National Army Museum, Waiouru, New Zealand : Military History & Army War Museum

Brigadier John Burns, DSO, MBE

Brigadier John Burns, DSO, MBE

John ‘Blackie’ Burns was born in Napier in 1917 and educated at St Patrick’s College in Wellington (including four years with the school’s cadets). In 1936, he attended the Royal Military College in Duntroon, Australia, graduating in 1938. It was here that he earned the nickname ‘Blackie’.

In 1942, during the Battle of El Alamein (with 30 Battery, 6 Field Regiment), he was captured and later imprisoned in Northern Italy. Three times he escaped from prisoner of war camps, the third time successfully. He then spent nine months ‘on the run’ and was later given sanctuary in the Santa Maria dell’ Anima Monastery in Rome before rejoining the New Zealand Division at Sora in June 1944. After recuperating in England, he served with the 5th and 6th Field Regiments and 7 Anti-Tank Regiment. In 1945 he was made a Member of the Order of the British Empire (MBE).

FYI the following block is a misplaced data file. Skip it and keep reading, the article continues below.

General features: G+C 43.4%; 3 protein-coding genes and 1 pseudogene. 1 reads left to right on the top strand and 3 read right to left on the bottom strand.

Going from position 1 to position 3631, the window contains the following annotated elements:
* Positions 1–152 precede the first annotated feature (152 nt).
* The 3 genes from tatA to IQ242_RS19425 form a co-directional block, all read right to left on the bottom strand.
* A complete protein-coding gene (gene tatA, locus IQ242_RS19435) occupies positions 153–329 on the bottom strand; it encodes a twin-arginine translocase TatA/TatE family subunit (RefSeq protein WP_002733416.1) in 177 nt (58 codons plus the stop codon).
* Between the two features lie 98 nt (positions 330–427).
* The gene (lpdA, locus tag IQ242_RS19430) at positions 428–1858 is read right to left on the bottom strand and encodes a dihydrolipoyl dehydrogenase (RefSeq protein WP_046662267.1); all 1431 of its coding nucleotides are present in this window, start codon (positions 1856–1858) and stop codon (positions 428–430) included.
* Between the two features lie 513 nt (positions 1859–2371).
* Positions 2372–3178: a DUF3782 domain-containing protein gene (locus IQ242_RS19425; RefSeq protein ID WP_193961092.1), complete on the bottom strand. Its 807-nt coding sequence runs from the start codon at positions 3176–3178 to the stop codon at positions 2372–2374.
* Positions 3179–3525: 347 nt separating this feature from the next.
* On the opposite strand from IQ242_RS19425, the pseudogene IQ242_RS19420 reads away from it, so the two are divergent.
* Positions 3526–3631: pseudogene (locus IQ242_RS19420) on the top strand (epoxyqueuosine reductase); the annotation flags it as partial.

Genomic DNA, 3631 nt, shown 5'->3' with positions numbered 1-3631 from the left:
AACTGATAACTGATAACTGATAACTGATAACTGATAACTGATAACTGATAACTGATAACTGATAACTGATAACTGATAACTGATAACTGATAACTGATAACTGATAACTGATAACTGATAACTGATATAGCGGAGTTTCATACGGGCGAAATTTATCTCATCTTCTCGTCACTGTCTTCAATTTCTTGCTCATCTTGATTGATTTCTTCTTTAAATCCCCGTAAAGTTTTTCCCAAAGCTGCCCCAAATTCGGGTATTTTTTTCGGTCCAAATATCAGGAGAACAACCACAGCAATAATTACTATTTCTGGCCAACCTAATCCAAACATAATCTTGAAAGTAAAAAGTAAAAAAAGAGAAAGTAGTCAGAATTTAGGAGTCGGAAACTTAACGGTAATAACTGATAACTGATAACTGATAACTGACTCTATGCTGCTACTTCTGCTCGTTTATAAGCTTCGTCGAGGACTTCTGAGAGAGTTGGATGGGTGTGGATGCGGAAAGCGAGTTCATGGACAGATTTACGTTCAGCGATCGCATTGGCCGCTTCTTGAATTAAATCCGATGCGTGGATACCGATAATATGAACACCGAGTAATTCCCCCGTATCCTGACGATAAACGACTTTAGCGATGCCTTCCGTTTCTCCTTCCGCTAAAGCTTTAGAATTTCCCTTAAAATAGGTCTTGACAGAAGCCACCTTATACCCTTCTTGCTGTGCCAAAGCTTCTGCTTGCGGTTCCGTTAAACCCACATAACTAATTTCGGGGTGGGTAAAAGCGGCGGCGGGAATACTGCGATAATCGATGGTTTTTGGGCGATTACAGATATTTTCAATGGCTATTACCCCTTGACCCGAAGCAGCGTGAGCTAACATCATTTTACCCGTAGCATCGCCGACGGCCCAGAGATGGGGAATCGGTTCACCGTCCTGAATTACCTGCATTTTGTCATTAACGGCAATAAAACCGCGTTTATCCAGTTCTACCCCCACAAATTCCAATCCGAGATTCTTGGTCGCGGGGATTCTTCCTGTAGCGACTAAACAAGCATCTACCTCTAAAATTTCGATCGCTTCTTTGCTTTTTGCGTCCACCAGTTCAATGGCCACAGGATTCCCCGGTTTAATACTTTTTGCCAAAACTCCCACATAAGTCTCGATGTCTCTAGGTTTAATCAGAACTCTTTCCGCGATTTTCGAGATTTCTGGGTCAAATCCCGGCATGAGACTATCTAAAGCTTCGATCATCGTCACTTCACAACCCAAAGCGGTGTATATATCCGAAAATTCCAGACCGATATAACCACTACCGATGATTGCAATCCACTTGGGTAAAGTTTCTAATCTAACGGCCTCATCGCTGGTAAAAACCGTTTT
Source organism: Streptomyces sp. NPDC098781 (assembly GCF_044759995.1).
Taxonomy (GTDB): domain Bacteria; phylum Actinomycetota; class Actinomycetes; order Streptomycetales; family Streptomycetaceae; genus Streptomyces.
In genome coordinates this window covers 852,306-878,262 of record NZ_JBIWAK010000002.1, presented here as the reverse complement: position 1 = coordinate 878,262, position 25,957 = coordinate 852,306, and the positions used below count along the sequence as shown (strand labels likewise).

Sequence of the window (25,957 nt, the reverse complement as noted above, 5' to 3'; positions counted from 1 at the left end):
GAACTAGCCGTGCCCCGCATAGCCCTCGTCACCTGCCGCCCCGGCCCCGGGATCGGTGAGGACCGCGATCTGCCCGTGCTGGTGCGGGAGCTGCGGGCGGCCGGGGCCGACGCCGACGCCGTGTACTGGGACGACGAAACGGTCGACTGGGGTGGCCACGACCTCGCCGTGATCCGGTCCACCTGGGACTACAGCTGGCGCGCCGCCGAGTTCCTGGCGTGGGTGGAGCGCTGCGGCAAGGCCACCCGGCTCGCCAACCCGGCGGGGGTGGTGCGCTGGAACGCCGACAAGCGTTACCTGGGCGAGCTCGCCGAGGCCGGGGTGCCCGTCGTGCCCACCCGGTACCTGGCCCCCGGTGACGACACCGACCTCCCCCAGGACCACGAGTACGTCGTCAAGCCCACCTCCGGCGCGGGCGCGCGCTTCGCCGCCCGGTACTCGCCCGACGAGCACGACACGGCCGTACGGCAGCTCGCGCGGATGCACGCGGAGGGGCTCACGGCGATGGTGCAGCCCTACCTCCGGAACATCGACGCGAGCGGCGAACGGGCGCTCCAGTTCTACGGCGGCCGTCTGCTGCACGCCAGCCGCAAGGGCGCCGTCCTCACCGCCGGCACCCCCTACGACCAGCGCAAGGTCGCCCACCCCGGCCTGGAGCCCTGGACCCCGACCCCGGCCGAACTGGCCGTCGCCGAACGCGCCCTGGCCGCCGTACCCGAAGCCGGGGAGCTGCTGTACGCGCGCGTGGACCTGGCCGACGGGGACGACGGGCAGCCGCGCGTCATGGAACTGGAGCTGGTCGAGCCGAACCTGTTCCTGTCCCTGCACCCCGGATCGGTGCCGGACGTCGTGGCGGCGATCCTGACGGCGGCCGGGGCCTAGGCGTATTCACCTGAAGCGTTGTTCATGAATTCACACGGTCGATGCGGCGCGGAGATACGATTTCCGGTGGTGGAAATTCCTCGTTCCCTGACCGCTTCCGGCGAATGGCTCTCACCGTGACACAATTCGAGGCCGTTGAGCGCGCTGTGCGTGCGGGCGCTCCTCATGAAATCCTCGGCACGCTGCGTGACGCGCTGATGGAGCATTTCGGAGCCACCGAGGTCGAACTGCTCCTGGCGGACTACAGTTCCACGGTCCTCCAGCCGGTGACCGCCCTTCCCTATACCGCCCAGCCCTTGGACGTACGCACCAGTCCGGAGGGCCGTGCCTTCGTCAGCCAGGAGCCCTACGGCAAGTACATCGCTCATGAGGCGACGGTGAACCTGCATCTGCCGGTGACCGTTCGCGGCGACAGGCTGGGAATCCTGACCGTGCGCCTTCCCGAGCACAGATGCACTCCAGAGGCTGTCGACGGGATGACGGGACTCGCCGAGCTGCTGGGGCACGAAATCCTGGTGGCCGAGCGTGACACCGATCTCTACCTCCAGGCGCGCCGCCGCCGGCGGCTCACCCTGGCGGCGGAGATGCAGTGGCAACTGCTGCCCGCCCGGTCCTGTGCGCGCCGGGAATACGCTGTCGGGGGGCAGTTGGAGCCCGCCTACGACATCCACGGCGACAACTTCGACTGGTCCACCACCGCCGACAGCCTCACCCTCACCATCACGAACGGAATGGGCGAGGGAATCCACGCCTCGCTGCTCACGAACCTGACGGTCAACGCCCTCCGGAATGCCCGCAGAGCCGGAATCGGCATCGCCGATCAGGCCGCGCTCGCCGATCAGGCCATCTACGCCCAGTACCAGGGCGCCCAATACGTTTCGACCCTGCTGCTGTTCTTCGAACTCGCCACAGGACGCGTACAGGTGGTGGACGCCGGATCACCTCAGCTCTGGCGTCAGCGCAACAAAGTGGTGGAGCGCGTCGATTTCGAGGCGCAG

Later in 1953 Blackie saw 12 months action in Korea which earnt him the DSO for his efficient and courageous work in directing artillery fire when the enemy breached the Allied positions during the heavy fighting preceding the signing of the Armistice.

When Blackie retired from the Regular Force in 1973, he was New Zealand’s longest serving soldier of the time and he later continued his service as the Colonel Commandant of the RNZA from 1975 until 1981.

Brigadier Blackie Burns also served as a Trustee on the Board of the National Army Museum and was a driving force behind the establishment of the Kippenberger Military Archive and Research Library whereby his dream was realised in March 1995 when the stunning new facility was opened. This passion as a ‘bibliophile’ remained strong until his death in January 2003.

John Blackie Burns was a man of many aspects – he was a decorated soldier, an accomplished painter, an internationally published author and a dedicated family man. As Major General ‘Scotty’ Gordon noted in his eulogy, “He was a noble and remarkable man.”